Detroit continues home run parade, Houston loses fourth in a row

Abreu would hope to do what Luis Garcia did the night before, eat up as many innings as possible after a poor outing from Houston's starter. The Tigers would get yet another two-run homer, though, in the top of the fifth, extending their lead to 7-1, with all seven runs coming over a three-inning span. For good measure, they'd knock one more out with two outs in the top of the ninth, making it 8-1.

As far as Houston at the plate, other than their string of hits to bring in a run earlier in the second, they were getting nothing done against Boyd, who would go six and two-thirds innings. Detroit's bullpen would finish things off, despite an all-too-late sac fly by the Astros in the bottom of the ninth, with Houston dropping their fourth-straight game and continuing to lose ground in the division.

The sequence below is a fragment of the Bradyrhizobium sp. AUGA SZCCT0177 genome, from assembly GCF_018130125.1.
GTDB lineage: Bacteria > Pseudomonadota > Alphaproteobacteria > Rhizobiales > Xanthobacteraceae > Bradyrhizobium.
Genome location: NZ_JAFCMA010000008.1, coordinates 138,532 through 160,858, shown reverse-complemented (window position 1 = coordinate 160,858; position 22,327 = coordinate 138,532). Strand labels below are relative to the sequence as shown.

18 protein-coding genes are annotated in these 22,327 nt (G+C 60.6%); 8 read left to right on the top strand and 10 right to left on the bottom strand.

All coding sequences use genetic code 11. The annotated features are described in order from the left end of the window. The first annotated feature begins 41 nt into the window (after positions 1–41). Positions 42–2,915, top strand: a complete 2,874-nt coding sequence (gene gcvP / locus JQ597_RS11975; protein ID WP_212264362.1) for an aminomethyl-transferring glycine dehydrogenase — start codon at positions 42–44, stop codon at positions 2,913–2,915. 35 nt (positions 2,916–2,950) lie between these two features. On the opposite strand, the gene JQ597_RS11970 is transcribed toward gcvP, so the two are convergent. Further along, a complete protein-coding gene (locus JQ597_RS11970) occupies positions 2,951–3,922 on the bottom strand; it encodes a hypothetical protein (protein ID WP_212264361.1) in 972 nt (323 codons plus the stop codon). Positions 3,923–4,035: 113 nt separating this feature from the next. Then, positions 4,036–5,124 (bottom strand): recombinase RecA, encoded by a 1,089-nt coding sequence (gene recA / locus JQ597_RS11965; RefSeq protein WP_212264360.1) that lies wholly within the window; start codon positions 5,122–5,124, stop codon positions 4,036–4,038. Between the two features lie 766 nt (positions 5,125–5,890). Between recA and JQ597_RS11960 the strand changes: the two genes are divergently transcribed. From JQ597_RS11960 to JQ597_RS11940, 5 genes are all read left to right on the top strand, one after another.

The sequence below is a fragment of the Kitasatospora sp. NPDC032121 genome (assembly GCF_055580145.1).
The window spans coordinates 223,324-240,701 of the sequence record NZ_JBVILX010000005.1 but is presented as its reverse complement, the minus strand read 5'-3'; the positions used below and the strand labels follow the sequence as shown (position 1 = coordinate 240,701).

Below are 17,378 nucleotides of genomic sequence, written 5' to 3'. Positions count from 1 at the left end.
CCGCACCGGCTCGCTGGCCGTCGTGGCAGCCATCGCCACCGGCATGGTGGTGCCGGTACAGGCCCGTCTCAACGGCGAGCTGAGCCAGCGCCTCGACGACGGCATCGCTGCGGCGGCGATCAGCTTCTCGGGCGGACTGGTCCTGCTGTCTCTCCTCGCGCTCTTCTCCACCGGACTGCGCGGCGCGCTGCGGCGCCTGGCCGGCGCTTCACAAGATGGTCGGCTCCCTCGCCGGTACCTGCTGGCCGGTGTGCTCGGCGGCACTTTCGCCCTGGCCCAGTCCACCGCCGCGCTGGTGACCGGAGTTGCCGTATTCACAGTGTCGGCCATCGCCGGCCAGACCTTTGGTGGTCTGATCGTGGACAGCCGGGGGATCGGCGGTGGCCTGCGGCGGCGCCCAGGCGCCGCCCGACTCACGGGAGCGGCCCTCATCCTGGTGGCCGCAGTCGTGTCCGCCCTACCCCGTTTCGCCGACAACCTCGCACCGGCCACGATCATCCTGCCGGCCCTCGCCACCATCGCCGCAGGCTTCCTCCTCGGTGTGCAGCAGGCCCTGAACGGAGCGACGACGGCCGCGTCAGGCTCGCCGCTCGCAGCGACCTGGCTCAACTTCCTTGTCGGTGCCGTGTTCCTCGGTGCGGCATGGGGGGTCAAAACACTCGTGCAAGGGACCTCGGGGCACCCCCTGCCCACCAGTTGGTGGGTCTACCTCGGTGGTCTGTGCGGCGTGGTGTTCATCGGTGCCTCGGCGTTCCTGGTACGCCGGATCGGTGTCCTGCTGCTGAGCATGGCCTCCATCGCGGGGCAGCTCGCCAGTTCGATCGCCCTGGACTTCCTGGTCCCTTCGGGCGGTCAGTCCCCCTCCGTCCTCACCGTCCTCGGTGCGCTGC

Up Next: The finale of this three-game set with Detroit will be an hour earlier on Wednesday, getting underway at 6:10 PM Central. Lance McCullers Jr. (1-0, 1.80 ERA) will try to maintain his perfect record and improve upon his two five-inning one-run starts for the Astros, going opposite of Michael Fulmer (0-0, 2.57 ERA) for the Tigers.